The “dog days of summer” is a concept that has been around since the days of the Romans, who believed it was a time when “all creatures became languid”. It is the hottest stretch of the season, evoking thoughts of escaping to the beach, the pool, or the hammock.
Not surprisingly, it is a time of year when many industries experience slow downs in both customer demand and employee productivity. According to a study by the Captivate Network, workplace productivity drops 20 percent on average during the summer months. When temperatures rise, attendance decreases by 19 percent and workers are 45 percent more distracted.
If this is typical for your small business, consider some of these ideas to bolster employee engagement and make productive use of predictable downtime.
Schedule summer hours.
Employees with and without kids generally want more time off during summertime. This can be tough for small businesses that cannot afford to have too many staff out of the office at one time. Consider whether or not you can offer flex scheduling or job sharing to ensure adequate coverage. If business tends to drop off in the summer, institute a company policy where you close early on Fridays. Knowing they have Friday afternoons off may give your staff the incentive to focus more on completing the work at hand and less on daydreaming about the weekend.
Think “outside” the box.
If your staff is itching to leave the office, encourage them to take their work outside. Fresh air and sunshine can help lower stress and boost creativity. Something as simple as swapping the conference room for a “walking” meeting on your company’s campus or at a local park will allow you and your team to take care of business while taking a break from the same old routine.
Relax the dress code.
If an August slowdown means fewer client meetings, consider loosening up your business dress code. Shorts and tank tops may never be appropriate in your workplace, but your team may enjoy the relaxed feel that comes with wearing T-shirts, jeans, and sandals. Develop a written policy that clarifies what is and is not acceptable attire.
Look at the big picture.
Maximize summer downtime by working on your business instead of in your business. When customers, vendors, and staff are on vacation, use the opportunity to review and update your business plans. Where are you with your yearly goals? If you started January with a list of action steps and expected results, determine what has been accomplished and what remains. Use any extra time to complete a few more items on the list.
Update your online image.
Take a good, hard look at your company website. Almost 50 percent of business websites have outdated or incorrect information and/or dead links. Review the key pages of your site for accuracy, and refresh stale content so that it addresses your customers’ current needs. Check out competitor sites to see if they are doing something that could benefit your business, and make changes accordingly.
Figure it out.
While you have the time, invest it in thoroughly reviewing your company’s finances. Learn how to interpret balance sheets and profit and loss reports. Analyze your cash flow to get a full understanding of when money will be coming in and when it will not. Investigate resources for accessing additional cash when your operating expenses exceed your income.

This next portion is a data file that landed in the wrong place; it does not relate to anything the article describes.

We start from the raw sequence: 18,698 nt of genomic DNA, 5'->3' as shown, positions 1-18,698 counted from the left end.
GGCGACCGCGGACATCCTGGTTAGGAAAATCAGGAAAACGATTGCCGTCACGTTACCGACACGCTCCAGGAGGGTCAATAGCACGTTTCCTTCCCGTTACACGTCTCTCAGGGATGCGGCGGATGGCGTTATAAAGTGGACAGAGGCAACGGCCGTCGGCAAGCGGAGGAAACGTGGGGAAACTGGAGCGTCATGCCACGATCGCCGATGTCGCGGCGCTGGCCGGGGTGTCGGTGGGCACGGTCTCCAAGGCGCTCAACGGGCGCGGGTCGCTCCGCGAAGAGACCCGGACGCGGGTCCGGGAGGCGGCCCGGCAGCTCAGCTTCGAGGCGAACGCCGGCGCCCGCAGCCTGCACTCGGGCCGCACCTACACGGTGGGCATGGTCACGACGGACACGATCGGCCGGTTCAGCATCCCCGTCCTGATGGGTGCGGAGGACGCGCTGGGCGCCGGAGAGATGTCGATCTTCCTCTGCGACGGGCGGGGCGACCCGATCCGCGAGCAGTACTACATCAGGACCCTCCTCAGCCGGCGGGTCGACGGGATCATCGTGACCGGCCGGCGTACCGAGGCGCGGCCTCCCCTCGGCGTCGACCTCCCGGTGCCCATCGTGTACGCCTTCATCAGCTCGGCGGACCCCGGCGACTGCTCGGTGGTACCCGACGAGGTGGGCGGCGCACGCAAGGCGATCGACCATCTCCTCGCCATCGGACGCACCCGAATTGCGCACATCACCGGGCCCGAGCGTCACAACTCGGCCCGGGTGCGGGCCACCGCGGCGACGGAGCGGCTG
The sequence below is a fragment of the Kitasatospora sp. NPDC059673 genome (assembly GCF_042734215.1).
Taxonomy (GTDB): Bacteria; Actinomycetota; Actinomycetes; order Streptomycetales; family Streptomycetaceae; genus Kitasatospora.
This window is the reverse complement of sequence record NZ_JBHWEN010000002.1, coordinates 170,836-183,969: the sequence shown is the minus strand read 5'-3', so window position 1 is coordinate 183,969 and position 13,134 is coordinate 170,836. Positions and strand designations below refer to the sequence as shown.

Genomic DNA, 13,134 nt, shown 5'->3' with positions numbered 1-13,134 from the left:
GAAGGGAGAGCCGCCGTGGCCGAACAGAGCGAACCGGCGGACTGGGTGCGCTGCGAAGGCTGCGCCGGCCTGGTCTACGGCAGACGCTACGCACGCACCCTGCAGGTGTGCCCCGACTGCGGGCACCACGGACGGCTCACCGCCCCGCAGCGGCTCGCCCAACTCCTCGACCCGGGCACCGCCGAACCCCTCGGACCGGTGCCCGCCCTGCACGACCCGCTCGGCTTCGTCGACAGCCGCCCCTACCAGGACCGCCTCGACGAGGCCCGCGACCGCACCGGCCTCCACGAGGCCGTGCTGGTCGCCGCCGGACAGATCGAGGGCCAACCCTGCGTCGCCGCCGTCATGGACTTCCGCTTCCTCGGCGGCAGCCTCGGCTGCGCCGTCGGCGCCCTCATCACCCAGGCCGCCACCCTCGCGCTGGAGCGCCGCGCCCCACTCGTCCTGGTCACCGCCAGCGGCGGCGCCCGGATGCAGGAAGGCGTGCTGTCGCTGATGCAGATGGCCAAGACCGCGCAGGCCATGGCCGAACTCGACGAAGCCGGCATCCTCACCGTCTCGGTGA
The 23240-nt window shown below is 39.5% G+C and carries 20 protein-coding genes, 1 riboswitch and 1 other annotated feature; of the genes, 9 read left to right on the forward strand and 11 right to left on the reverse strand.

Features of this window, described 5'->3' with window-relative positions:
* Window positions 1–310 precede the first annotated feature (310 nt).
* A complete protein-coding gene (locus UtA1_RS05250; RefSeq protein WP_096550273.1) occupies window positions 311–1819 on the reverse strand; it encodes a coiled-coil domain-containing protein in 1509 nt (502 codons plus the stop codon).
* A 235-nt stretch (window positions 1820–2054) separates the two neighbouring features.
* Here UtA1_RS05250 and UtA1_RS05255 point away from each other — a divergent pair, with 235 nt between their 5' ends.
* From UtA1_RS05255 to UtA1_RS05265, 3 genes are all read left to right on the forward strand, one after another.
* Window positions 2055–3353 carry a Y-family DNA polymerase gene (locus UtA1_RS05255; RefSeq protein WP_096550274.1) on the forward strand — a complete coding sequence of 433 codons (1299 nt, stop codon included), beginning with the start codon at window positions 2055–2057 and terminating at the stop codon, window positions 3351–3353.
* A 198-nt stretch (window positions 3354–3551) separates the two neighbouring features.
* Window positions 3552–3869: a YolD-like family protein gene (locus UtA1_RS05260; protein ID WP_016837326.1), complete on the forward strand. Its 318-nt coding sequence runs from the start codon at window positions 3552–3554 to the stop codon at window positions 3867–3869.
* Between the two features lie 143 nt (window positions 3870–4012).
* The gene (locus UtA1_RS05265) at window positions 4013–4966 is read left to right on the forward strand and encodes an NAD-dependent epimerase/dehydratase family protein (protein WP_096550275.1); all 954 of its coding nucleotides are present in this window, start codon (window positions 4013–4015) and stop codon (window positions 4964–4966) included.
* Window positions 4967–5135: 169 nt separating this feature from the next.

Working capital financing is vital for small business owners, and Summit Financial Resources offers working capital loans that involve using your accounts receivable and other assets as collateral. We can mix and match from a variety of product options to suit your needs, including invoice factoring, asset-based lending, inventory lending, and equipment financing.
Start a conversation.
Many small-business owners do not have time to speak with customers or colleagues as often as they would like. August is a great month to reach out, reconnect, and make an effort to build more meaningful relationships. Call a customer you have not spoken with in a while to tell them how much you appreciate their business. Send out a short customer survey about your product or service, and plan what actions you will take as a result. Explore the conversations taking place on your business social media sites and try participating in those that are relevant to your business.
Give yourself a break.
An overwhelming majority of business owners work more than 40 hours a week, and about 10 percent are continuously overwhelmed by their workload. This is a recipe for burnout. If your business dips in the summer, use the time to recharge by taking a break from all things work related. With a little advance planning, you will be able to leave your business in capable hands and avoid that wish-I-had-taken-vacation feeling when things pick up again after Labor Day.
Working Capital Financing is a few clicks away.
Summit Financial Resources specializes in working capital financing for small to medium-sized businesses that need increased cash flow. We provide working capital financing through invoice factoring, asset-based lending, inventory lending, and equipment financing.